But how wrong I was (or should that be ‘am’?). Language lectures have become one of the highlights of my week. I’m still glad I don’t have to sit an exam in it, but the module covers such a broad range of topics that there seems to be something to interest everyone, and it complements the Heroic Age and Introduction to Poetry beautifully. Vikings, Inkhorns and Old English Christmas carols – what more could you want? And the best thing about The English Language and its History? Dr Ashurst…need I say more?

The Bad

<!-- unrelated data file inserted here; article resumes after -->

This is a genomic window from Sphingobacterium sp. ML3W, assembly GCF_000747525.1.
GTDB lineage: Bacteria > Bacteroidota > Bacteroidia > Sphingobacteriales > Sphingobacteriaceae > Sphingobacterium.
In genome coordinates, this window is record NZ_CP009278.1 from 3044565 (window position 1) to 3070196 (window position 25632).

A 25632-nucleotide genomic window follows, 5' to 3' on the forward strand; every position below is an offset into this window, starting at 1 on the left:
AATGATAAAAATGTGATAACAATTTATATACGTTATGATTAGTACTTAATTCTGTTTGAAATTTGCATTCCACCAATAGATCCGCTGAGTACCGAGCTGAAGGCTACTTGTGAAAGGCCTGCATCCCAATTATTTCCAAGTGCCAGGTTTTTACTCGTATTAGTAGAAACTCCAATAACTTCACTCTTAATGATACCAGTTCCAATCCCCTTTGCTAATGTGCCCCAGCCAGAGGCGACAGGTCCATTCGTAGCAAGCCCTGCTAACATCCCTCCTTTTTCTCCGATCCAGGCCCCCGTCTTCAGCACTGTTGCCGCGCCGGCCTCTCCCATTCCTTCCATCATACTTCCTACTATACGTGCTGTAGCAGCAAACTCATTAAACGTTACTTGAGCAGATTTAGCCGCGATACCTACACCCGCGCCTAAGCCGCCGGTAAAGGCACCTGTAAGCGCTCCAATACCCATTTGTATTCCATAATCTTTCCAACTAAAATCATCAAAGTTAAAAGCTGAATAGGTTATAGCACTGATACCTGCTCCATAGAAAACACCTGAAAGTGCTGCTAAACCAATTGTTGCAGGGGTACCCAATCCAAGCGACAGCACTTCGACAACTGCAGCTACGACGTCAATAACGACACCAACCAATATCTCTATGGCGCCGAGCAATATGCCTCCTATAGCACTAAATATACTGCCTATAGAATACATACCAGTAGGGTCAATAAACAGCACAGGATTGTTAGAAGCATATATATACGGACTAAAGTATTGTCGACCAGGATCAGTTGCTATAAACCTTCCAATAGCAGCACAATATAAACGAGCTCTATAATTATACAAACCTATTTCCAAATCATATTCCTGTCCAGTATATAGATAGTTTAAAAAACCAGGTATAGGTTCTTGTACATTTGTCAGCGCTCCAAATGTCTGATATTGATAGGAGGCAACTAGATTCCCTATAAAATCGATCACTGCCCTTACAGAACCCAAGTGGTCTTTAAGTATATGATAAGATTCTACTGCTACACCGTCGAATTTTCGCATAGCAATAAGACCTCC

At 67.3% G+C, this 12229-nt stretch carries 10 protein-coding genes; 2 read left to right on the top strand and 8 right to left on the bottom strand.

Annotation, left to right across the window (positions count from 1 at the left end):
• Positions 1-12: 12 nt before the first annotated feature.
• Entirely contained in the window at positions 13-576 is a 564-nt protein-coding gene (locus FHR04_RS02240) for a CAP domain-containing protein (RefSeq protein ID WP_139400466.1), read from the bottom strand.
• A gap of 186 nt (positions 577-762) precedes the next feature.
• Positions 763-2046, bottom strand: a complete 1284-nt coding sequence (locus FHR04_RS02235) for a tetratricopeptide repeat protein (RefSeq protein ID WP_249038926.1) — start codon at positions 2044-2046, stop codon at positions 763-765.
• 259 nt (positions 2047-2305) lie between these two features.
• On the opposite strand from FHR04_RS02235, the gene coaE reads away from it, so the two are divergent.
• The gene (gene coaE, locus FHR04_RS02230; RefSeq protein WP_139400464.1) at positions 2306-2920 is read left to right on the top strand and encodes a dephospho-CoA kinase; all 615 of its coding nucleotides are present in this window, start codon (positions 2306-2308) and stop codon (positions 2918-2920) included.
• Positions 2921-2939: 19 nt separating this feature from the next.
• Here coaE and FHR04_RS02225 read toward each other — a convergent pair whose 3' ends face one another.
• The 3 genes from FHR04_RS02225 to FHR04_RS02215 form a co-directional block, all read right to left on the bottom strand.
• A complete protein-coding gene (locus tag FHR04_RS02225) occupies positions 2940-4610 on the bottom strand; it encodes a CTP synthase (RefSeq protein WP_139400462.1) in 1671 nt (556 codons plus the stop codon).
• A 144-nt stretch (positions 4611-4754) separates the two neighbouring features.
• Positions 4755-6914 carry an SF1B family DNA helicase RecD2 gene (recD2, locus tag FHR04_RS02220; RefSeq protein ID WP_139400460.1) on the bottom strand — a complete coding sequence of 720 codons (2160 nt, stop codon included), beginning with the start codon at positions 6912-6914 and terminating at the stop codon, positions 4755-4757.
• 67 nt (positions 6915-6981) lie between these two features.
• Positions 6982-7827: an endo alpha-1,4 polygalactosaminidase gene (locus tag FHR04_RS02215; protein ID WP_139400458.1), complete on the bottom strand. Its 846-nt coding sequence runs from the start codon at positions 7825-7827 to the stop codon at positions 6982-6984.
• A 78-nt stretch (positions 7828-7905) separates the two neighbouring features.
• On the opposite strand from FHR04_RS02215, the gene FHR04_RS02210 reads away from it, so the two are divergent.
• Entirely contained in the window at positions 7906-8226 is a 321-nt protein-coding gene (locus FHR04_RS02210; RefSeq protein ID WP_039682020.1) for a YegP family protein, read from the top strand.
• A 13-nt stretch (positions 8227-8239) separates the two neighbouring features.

Those long days – I doubt there is an English student at Durham who wasn’t a little shocked by the huge shift from directed to independent study between A-Level and degree. Now, I’m not one of the cynics; the smug scientists have told me all about the premium rate I pay for lectures compared to their ‘bargain’ courses,but, frankly, I don’t care. English is a reading degree and I spend my days… reading. That doesn’t mean there haven’t been long afternoons when I’ve looked up to the ceiling and wailed “will Bleak House never end?” Nor have week long hibernations, punctuated only by brief excursions to the Library or Elvet Riverside, done much for my winning student’s complexion. I like to think of myself as Crusoe-esque in my predicament; a well-meaning literary adventurer marooned in an endless sea of paper. Perhaps, one day, I’ll record my fascinating seclusion, and some poor English student of the twenty-fifth century will spend their afternoons wading through it.\